“Anton” is five years old and has been in class 10 for most of the 2014-15 school year.  During the first weeks of the summer schedule we have had daily silence.  During worktime he has shown an increased concentration and self-awareness which has transferred into our line-time.  For him the silence has nothing to do with me.  His focus is increasingly inward and he has on several occasions become unaware that others are leaving the circle to go outside.  His travail is for himself alone and it is an inward work.  I spoke to his father about Antons’s development in concentration and stillness.  He asked if there was some kind of prize for the child who sits in silence the longest.  He had a difficult time understanding that his son would do this by choice since there was nothing for him to gain for this work except inside himself.  He wondered aloud why he was behaving so unlike himself.
Out of self-knowledge and self-possession springs the third stage of the developed will, the power to obey.  Obedience is not the same as the “discipline” so often described in parenting and educator help-books.  Obedience is the conscious choice controlled by a child herself to work in cooperation with her environment and world.
Will and obedience then go hand in hand, inasmuch as the will is a prior foundation in the order of development and obedience is a later stage resting on this foundation…Indeed if the human should did not possess this quality, if men had never acquired, by some form of evolutionary process, this capacity for obedience, social life would be impossible. 17
This is the pinnacle of normalization that we as Montessori educators look to.  This is the bar that is set for us and by which we measure the effectiveness of our classroom environments.  Are we participating in the development of a whole child?  A child who is in possession of all his faculties, who is awake in looking to learn, who displays self-awareness and knowledge, and who has developed his will of obedience.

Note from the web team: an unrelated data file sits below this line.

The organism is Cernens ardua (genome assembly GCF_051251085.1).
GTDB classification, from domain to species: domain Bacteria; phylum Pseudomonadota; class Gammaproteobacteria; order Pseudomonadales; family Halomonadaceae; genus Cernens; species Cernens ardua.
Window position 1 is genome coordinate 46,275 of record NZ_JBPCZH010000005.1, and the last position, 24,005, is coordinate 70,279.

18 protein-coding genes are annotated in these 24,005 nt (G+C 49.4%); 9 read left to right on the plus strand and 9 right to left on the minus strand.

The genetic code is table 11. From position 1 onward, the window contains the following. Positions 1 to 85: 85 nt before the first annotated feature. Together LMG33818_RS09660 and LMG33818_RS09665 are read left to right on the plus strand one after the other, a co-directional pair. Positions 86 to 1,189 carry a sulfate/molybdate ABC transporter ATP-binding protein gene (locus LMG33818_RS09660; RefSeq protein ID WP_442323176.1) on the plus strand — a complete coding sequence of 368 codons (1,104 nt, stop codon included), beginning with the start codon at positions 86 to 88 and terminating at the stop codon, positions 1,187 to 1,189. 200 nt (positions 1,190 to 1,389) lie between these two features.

In Summary
The revelation of “new child” is the work of the guide.  This is not a work we can take off the shelf and manipulate.  Our work is the constant observation, experimentation and careful managing of the prepared environment.  We must become attuned and experienced in the cues the children give about current needs so that we may alter that environment to meet them.  We must remove her pride from ourselves since humility is necessary to keep our eyes open to the workings of the classroom.  We must remove what distracts, discard what does not entice (even though we may have spent time creating it) and become the practiced observer of the children’s space.  We must teach ourselves; must choose to change ourselves and value the ways and workings of the child.  In the end we do not need greater interventions, but greater independence, greater understanding and greater preparation.
Each time a child walks the path to becoming new I am rewarded for every effort.  Each time the child discovers themselves through concentrated work, and I become invisible, that is when I get a feeling under my skin that cannot be described.  When the child awakens his new self and exalts in independence my heart flutters.  This is the work I love.


1 Maria Montessori: Her Life and Work  E. M. Standing (1998) New York: Plume p.148
2 Ibid p.174
3 Ibid pp.175 - 178
4 The Absorbent Mind  Maria Montessori (1949), Adyar, Madras, India: The Theosophical Publishing House p.289
5 Maria Montessori: Her Life and Work  p.150
6 Montessori: A Modern Approach  Paula Polk Lilllard (1972) p.41
7 Montessori: A Modern Approach  p.38
8 Maria Montessori: Her Life and Work  p.155
9 The Absorbent Mind p.290
10 Ibid p.296
11 The Secret of Childhood Maria Montessori (1966) New York, Ballentine p.82
12 The Discovery of the Child Maria Montessori (1967) New York, Ballentine pp.178-179
13 Montessori: A Modern Approach p.40
14 Ibid p.40
15 Ibid p.40
15 Ibid p.41
15 Ibid p.42

Monday, April 13, 2015

Oceania Mat for the Early Childhood Classroom

I am in love with this work.  Not only because it took a while to produce, but because I got to make it with my sweet son, Andon, who is battling Leukemia right now.  I want to express my thanks and love for all your support and kindnesses during our fight.  We are not done yet by any means.  He still has another 2 years and 10 months, at least, to go.

The Oceania mat laid out.  I forgot to take a picture of the mat in the bag.

The work on the tray.  The mat itself is kept in a bag that can hang on a wall or sit
behind the tray on the shelf.

I've been taking a sabbatical from school while Andon undergoes chemotherapy, but that doesn't mean I haven't been keeping very busy.  I have so many things I could post about, and I really want to post everything, but I don't have that kind of time right now.